Paying tribute to the unsung heroines
Chinese women who left the mainland faced untold suffering
The nineteenth and early twentieth century Chinese immigrants to Singapore deserve more than a few books for their remarkable tales of survival. Among them, there are two special groups whose experiences, although little known outside of Singapore, best embody the courage and grit of their generation.
One group is known as “mah-jie” in Cantonese, the dialect of the Chinese province of Guangdong (Canton). The word means “mum-sister”. “It is mum because these women from Shunde, in Guangdong, were mostly domestic servants for rich local families, and in this role they helped raise the children in the family; and sister because they, before leaving for Singapore, took a vow of celibacy, often as a means to escape arranged marriages,” says Sophie Soon, from the Chinese Heritage Center in Singapore.
In a sense, it was their spinsterhood that had brought them to this new land, according to the museum guide.
After taking the vow, these women were regarded as “independent” and therefore could no longer live at home with their families.
Left to fend for themselves, many of them worked in the silk industry for which Shunde was famous.
But when the industry began to decline in the 1930s, just before the Japanese invasion ofChina, many of them left for Southeast Asia, including Singapore.
They were joined there by the “Samsui women” --- forming the larger picture of female migration from China.
Known also as “hong tou jin”, Mandarin for “red headscarves”, these women from the Samsui area of Guangdong province worked as laborers in the construction industry, an industry that was traditionally almost exclusively the preserve of men.
While the mah-jie donned white tops and black trousers, these Samsui women had their own unofficial uniform — red scarves and darkblue or black outfits.
Chu Kin Fong, a local tour guide, says the color red served a purpose.
“The color red was to alert people and thus reduce the chances of accidents at the workplace,” she says.
“And, apart from sheltering them from the scorching sun in the tropical country, the starched hat could also be used to store cigarettes, matches and money.”
“Coming to Singapore — then Malaya— inthe 1920s and 1930s and working there until around the 1970s, these women, both the mahjie and the Samsui women, helped shape the country in a profoundway.
“For thosewhoknowtheir stories, these women are an integral part of the contemporary history of Singapore,” says Chu, pointing to the stone sculptures of Samsui women erected in front of the Singapore City Gallery on 45 Maxwell Road, where one can get an overview of how the city-state evolved and reinvented itself over the past 100 years.
The Gallery is located on the southeastern end of Chinatown, where early Chinese migrants used to gather.
Without relatives in Singapore, these two groups of women turned to their own small but closely-knit communities for solace.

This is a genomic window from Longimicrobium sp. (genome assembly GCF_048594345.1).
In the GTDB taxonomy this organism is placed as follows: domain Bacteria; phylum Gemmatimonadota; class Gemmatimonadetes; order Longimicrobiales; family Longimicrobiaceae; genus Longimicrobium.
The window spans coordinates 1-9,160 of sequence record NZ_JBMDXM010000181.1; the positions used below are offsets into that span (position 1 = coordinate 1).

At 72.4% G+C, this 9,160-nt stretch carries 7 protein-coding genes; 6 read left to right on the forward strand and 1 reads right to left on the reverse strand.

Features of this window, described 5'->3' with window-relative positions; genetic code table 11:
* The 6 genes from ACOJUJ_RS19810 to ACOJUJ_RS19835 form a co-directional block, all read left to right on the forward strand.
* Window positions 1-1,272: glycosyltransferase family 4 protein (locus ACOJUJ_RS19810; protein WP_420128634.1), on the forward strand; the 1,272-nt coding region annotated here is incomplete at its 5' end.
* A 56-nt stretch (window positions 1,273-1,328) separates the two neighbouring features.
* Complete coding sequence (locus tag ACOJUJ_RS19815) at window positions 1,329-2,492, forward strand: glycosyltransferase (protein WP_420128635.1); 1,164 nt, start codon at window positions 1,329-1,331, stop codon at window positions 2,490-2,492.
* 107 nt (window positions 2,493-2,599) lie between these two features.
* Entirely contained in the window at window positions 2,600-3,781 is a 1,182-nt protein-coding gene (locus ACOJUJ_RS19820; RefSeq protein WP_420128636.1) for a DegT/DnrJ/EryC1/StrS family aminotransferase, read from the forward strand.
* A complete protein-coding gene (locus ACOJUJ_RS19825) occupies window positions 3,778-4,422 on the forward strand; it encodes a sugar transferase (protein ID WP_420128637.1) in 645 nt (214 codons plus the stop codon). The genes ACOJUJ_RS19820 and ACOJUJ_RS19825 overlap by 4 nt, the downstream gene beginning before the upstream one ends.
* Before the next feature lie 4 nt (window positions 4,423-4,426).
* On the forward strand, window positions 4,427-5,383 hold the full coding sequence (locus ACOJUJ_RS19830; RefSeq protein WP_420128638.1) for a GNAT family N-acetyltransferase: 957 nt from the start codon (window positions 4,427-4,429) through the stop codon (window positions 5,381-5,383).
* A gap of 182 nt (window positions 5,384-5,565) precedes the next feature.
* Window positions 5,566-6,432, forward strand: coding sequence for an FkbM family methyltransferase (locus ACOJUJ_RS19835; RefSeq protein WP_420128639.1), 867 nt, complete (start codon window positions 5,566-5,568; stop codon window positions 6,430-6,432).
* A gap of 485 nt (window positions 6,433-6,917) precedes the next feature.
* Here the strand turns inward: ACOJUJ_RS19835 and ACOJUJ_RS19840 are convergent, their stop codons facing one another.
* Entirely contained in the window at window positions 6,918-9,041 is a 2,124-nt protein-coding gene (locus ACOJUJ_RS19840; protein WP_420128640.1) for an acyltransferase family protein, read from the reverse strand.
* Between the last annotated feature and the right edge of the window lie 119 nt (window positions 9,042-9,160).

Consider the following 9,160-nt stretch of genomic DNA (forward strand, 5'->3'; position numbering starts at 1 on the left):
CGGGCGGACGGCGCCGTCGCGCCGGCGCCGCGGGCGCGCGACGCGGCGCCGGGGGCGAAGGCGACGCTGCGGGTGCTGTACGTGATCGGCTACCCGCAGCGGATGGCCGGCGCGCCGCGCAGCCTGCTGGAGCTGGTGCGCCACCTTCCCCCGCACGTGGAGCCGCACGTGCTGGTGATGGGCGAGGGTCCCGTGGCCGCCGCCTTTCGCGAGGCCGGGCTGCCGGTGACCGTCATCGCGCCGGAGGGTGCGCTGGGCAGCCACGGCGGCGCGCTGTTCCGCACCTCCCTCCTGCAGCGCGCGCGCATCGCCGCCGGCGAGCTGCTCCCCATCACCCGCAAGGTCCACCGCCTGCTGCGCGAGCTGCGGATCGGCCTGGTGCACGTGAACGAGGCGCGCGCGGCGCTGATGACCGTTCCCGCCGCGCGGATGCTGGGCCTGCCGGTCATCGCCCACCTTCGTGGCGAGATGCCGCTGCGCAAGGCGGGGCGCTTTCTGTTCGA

Members of the same group often jointly rented rooms in Chinatown as living quarters.
The Samsui women, although not bound by vows of celibacy, were in many cases forced into spinsterhood duetoalack of suitablementomarry.
With their families always uppermost in their minds, these women sent home every penny they could save. However, one of the fewthings they spent their money on was on hiring professional letter writers to communicate with their loved ones back in China.
According to Chu, both groups of womenpassed into history as Singapore began its journey to becoming the rich, modern and super-clean city-state that people know today.
By the 1970s, many mah-jie had gone into retirement, replaced by domestic helpers from neighboring countries such as the Philippines.
The jobs for the Samsui women lasted a little while longer: Some of them, who were already in their 60s and 70s then, continued to toil at construction sites right up to the 1980s, when their jobs were taken over by machines.
“The stories of these women were lost before they were unearthed by a society which decided to say a belated thank-you to them,” says Chu.
“There are now organizations which help to pay for these women to visit their hometowns in China, sometimes for the first time since their arrived in Singapore and probably the only time before they die.”
While the Samsui women mostly lived in rental flats in their final years, most mah-jie lived with the families they had served.
Reflecting on the role the mah-jie played in the lives of the Singaporeans, Soon says:
“Theway that people used to refer to them says all: They were mothers first and foremost.”
For those who know their stories, these women are an integral part of the contemporary history of Singapore.” Chu Kin Fong, tour guide
Samsui women, from the Chinese province of Guangdong, worked at the construction sites of Singapore and distinguished themselves through the red scarves they wore.
From left: Mah-jie, meaning mom-sister, were domestic helpers from China; Chinatown in Singapore; Chinese immigrants on the Singapore River.